There are already some lessons in corporate responsibility we can learn from the tragedy of the building collapse in Bangladesh. One of them, as Vikas Bajaj wrote in the New York Times, is that most brands and retailers offer consumers very little information about how their products are made, and hence conscious consumers have no choice but to educate themselves.
The example of H&M shows that no matter what type of CSR a company is pursuing, whether it’s ethical, altruistic or strategic, there are inherent flaws in the current corporate responsibility system that we need to address if we want to see real changes in the business landscape.
First, let’s talk about the hope we had to make significant progress by having large corporations like H&M commit to sustainability. The notion was that it would be faster to achieve change by convincing a large corporation to do the right thing rather than convincing dozens of governments where these corporations operate to do it.
In their book Eco-Business: A Big-Brand Takeover by Sustainability, authors Peter Dauvergne and Jane Lister give the example of Gerald Butts, president and CEO of WWF Canada describing Coca Cola, who is among other things a leading buyer of aluminum, sugar, citrus, glass, coffee and other commodities, as “literally more important, when it comes to sustainability than the United Nations.”
“We could spend 50 years lobbying 75 national governments to change the regulatory framework for the way these commodities are grown and produced. Or these folks at Coke could make a decision that they’re not going to purchase anything that isn’t grown or produced in a certain way – and the whole global supply chain changes overnight,” he explained.
The same logic can be applied to H&M. As the second largest global clothing retailer, the hope was that its commitment “to be at the forefront of sustainability” provided a better chance to make the garment industry more sustainable. It wasn’t just the hope that H&M would enhance the pace of change, but also the belief that the company could be a better enforcer of a just system than governments of countries like Bangladesh.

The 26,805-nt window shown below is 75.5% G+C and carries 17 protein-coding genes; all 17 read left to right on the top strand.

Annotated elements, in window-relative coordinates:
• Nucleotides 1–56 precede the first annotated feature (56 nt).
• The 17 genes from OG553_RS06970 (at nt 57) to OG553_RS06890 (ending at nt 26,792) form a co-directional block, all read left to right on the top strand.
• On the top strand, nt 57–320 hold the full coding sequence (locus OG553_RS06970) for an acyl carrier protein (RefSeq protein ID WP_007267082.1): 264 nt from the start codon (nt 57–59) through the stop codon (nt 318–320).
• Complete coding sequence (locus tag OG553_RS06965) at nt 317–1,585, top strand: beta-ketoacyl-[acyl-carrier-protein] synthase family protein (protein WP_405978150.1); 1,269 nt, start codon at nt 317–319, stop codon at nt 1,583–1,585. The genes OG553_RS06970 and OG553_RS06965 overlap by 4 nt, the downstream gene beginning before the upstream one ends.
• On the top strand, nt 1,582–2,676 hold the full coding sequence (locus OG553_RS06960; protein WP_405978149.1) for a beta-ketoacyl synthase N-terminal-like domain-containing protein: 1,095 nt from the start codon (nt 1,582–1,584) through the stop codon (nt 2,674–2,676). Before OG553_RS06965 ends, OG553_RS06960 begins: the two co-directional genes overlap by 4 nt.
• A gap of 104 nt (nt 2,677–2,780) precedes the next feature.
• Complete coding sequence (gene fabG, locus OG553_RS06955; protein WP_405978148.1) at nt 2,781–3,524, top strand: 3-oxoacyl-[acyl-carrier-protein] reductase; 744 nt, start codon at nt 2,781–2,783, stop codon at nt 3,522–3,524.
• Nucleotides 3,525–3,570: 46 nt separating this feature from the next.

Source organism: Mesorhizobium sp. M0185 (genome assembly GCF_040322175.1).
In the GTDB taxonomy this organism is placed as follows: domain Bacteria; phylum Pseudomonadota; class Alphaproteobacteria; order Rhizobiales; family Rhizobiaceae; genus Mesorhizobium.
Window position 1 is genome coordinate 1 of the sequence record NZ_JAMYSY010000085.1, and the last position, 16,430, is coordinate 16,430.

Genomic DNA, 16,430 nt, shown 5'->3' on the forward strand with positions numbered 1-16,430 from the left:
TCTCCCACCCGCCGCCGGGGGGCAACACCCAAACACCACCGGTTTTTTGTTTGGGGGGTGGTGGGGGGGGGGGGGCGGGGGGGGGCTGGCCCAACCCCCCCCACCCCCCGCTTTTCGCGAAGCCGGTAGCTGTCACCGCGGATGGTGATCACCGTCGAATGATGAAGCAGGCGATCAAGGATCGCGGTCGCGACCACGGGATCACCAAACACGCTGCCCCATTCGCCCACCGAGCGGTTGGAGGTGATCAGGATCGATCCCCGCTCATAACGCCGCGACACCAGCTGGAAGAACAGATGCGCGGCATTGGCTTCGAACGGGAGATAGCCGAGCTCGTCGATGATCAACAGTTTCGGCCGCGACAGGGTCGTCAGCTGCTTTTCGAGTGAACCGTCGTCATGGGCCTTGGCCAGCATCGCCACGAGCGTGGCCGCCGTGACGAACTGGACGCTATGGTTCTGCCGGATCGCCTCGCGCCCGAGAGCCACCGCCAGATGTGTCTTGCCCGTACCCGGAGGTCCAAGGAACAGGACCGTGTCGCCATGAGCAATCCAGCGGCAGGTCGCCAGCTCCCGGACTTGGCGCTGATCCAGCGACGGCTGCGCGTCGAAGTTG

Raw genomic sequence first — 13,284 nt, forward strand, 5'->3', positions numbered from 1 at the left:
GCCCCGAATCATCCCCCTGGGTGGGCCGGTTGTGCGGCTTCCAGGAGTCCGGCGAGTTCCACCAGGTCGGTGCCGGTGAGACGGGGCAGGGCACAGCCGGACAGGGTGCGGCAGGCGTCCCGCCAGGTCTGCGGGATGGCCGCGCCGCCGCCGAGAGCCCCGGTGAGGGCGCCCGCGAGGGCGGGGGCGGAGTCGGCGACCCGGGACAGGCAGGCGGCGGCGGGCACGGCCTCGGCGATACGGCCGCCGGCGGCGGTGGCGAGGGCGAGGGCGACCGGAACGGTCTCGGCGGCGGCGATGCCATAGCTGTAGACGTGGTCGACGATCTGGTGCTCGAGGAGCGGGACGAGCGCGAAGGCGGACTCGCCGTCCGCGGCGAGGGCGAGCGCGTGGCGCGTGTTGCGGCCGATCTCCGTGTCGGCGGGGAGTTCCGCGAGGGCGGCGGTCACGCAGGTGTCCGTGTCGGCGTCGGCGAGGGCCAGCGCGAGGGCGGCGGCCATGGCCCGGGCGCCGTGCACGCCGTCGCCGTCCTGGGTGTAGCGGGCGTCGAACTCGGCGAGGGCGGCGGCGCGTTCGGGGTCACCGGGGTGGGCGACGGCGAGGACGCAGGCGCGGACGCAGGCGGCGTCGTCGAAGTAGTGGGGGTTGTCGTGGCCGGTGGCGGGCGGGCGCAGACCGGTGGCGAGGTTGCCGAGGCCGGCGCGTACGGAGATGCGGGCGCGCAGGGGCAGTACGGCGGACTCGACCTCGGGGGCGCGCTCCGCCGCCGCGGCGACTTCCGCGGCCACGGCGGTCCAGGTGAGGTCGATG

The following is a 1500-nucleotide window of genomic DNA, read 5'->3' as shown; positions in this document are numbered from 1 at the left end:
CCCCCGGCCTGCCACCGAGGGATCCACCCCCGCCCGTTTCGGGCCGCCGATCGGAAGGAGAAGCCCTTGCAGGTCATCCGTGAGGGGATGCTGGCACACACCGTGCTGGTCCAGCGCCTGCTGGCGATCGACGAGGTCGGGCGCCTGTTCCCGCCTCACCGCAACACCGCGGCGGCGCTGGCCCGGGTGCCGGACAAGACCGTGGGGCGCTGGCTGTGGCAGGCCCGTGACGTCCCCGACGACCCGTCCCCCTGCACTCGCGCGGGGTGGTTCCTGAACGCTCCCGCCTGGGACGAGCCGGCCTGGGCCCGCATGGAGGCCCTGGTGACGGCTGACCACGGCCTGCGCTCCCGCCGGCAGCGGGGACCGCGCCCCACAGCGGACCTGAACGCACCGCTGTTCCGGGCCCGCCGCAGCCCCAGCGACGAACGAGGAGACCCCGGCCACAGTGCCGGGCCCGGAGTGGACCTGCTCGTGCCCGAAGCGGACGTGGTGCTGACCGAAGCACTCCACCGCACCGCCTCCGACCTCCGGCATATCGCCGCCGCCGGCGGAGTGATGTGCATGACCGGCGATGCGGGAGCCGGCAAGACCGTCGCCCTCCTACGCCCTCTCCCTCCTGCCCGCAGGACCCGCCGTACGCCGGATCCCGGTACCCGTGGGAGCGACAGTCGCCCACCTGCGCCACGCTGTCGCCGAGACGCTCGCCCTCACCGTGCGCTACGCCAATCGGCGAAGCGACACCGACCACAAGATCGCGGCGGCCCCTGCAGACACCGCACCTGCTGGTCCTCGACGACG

And H&M indeed took action. In its sustainability report for 2012, the company reports on the progress it has made on seven commitments, from providing fashion for conscious consumers to being climate smart.
The company’s second commitment is to choose and reward responsible partners. “We set high standards for our suppliers and regularly monitor how well they live up to them,” the company writes. Here are some highlights from what it did in 2012:
- We conducted 2,541 audits at our supplier factories (first tier). Together with training and other support, this totals an average of 3.6 activities per factory, all working to improve their sustainability.
- 570,821 workers in Bangladesh have been trained to understand their rights since 2008.
- 9,815 interviews conducted with workers in our supplier factories.
- More than 100,000 workers and middle managers in Bangladesh have received additional training in fire safety.
These are all important steps and it’s good that the company took them, but the question we should ask is – is it good enough? The main problem is that like most other companies, H&M decides on its own on the bar it wants to meet when it comes to CSR, and while we can only hope this bar is high enough, most of the time we have no way of knowing if this is the case.
Well, this time we actually do know. Not just because of the latest tragedies in garment factories in Bangladesh, but also because of the safety accord that H&M agreed to sign which requires a much greater commitment from the company, including legally binding it “to invest in improving worker safety in Bangladesh and other low-cost countries.”
As the New York Times reported, H&M was, at first, reluctant about the accord. “Even after the Rana Plaza disaster, H&M required persuading,” said Jyrki Raina, the general secretary for IndustriALL Global Union, a federation of 50 million workers from 140 countries who also negotiated the binding accord with H&M and other retailers. “Unless they were really pushed,” he said, “we would not be where we are today.””
While H&M denies this was the case and argues it “had already been working toward this for a long time,” for many activists, as the New York Times reports, the question was why H&M did not take that step sooner, “Especially after a deadly fire in 2010 killed 21 people at the Garib & Garib sweater factory in Bangladesh, for which H&M was a major customer.”
The answer is that companies are first and foremost businesses, and as such they would set their CSR bar at a level they feel comfortable with as a business which, in many cases, is very far from being the highest level.
As long as we have a system based on companies deciding for themselves their levels of commitment to sustainability, without any tools for stakeholders to evaluate if these efforts are good enough (here’s one exception), we will continue to have unpleasant “surprises” like the building collapse in Bangladesh. Only a systematic change in corporate responsibility can stop the next tragedy from happening.
Raz Godelnik is the co-founder of Eco-Libris and an adjunct faculty at the University of Delaware’s Business School, CUNY SPS and Parsons the New School for Design, teaching courses in green business, sustainable design and new product development. You can follow Raz on Twitter.